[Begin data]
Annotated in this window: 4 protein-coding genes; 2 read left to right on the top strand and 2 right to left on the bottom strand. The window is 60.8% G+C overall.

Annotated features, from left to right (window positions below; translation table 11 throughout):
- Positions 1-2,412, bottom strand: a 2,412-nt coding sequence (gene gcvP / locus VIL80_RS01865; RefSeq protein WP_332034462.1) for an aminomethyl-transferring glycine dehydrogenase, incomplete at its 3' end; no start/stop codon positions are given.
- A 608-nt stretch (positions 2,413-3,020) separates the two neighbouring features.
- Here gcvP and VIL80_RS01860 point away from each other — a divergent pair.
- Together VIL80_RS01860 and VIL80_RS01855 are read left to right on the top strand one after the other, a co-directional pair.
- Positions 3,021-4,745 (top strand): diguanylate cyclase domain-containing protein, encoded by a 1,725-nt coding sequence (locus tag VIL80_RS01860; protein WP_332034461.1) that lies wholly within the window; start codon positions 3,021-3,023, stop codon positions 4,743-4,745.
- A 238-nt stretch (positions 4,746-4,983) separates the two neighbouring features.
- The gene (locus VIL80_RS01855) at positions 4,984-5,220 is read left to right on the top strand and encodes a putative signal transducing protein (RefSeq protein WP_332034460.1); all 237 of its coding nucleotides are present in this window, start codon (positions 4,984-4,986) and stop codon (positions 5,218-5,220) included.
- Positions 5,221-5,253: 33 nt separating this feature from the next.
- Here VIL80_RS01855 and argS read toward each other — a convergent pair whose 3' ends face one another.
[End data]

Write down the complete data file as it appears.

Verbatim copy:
Annotated in this window: 4 protein-coding genes; 2 read left to right on the top strand and 2 right to left on the bottom strand. The window is 60.8% G+C overall.

Annotated features, from left to right (window positions below; translation table 11 throughout):
- Positions 1-2,412, bottom strand: a 2,412-nt coding sequence (gene gcvP / locus VIL80_RS01865; RefSeq protein WP_332034462.1) for an aminomethyl-transferring glycine dehydrogenase, incomplete at its 3' end; no start/stop codon positions are given.
- A 608-nt stretch (positions 2,413-3,020) separates the two neighbouring features.
- Here gcvP and VIL80_RS01860 point away from each other — a divergent pair.
- Together VIL80_RS01860 and VIL80_RS01855 are read left to right on the top strand one after the other, a co-directional pair.
- Positions 3,021-4,745 (top strand): diguanylate cyclase domain-containing protein, encoded by a 1,725-nt coding sequence (locus tag VIL80_RS01860; protein WP_332034461.1) that lies wholly within the window; start codon positions 3,021-3,023, stop codon positions 4,743-4,745.
- A 238-nt stretch (positions 4,746-4,983) separates the two neighbouring features.
- The gene (locus VIL80_RS01855) at positions 4,984-5,220 is read left to right on the top strand and encodes a putative signal transducing protein (RefSeq protein WP_332034460.1); all 237 of its coding nucleotides are present in this window, start codon (positions 4,984-4,986) and stop codon (positions 5,218-5,220) included.
- Positions 5,221-5,253: 33 nt separating this feature from the next.
- Here VIL80_RS01855 and argS read toward each other — a convergent pair whose 3' ends face one another.